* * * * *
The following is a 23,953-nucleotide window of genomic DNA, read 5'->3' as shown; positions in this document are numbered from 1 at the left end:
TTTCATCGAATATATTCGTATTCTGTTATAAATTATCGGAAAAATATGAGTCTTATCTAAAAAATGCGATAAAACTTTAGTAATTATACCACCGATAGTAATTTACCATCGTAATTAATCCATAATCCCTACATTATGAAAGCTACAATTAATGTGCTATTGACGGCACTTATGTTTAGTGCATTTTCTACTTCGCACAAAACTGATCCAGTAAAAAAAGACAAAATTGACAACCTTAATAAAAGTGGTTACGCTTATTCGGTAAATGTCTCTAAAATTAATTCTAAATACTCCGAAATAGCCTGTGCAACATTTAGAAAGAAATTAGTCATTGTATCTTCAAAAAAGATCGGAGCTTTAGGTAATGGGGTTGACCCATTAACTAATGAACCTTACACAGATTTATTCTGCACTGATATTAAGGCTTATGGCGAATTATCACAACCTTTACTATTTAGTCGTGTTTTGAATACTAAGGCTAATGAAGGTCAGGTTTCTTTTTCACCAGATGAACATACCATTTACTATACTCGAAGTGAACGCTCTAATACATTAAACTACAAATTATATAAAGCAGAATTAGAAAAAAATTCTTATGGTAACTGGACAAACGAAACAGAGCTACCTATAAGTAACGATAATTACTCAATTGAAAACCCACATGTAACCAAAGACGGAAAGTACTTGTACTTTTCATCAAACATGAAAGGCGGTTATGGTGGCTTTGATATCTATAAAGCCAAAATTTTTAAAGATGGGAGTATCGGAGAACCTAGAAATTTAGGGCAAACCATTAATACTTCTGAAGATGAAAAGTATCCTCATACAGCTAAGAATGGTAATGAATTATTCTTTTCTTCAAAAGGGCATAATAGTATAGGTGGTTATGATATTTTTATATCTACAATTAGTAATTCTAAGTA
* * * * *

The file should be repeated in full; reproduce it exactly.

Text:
The following is a 23,953-nucleotide window of genomic DNA, read 5'->3' as shown; positions in this document are numbered from 1 at the left end:
TTTCATCGAATATATTCGTATTCTGTTATAAATTATCGGAAAAATATGAGTCTTATCTAAAAAATGCGATAAAACTTTAGTAATTATACCACCGATAGTAATTTACCATCGTAATTAATCCATAATCCCTACATTATGAAAGCTACAATTAATGTGCTATTGACGGCACTTATGTTTAGTGCATTTTCTACTTCGCACAAAACTGATCCAGTAAAAAAAGACAAAATTGACAACCTTAATAAAAGTGGTTACGCTTATTCGGTAAATGTCTCTAAAATTAATTCTAAATACTCCGAAATAGCCTGTGCAACATTTAGAAAGAAATTAGTCATTGTATCTTCAAAAAAGATCGGAGCTTTAGGTAATGGGGTTGACCCATTAACTAATGAACCTTACACAGATTTATTCTGCACTGATATTAAGGCTTATGGCGAATTATCACAACCTTTACTATTTAGTCGTGTTTTGAATACTAAGGCTAATGAAGGTCAGGTTTCTTTTTCACCAGATGAACATACCATTTACTATACTCGAAGTGAACGCTCTAATACATTAAACTACAAATTATATAAAGCAGAATTAGAAAAAAATTCTTATGGTAACTGGACAAACGAAACAGAGCTACCTATAAGTAACGATAATTACTCAATTGAAAACCCACATGTAACCAAAGACGGAAAGTACTTGTACTTTTCATCAAACATGAAAGGCGGTTATGGTGGCTTTGATATCTATAAAGCCAAAATTTTTAAAGATGGGAGTATCGGAGAACCTAGAAATTTAGGGCAAACCATTAATACTTCTGAAGATGAAAAGTATCCTCATACAGCTAAGAATGGTAATGAATTATTCTTTTCTTCAAAAGGGCATAATAGTATAGGTGGTTATGATATTTTTATATCTACAATTAGTAATTCTAAGTA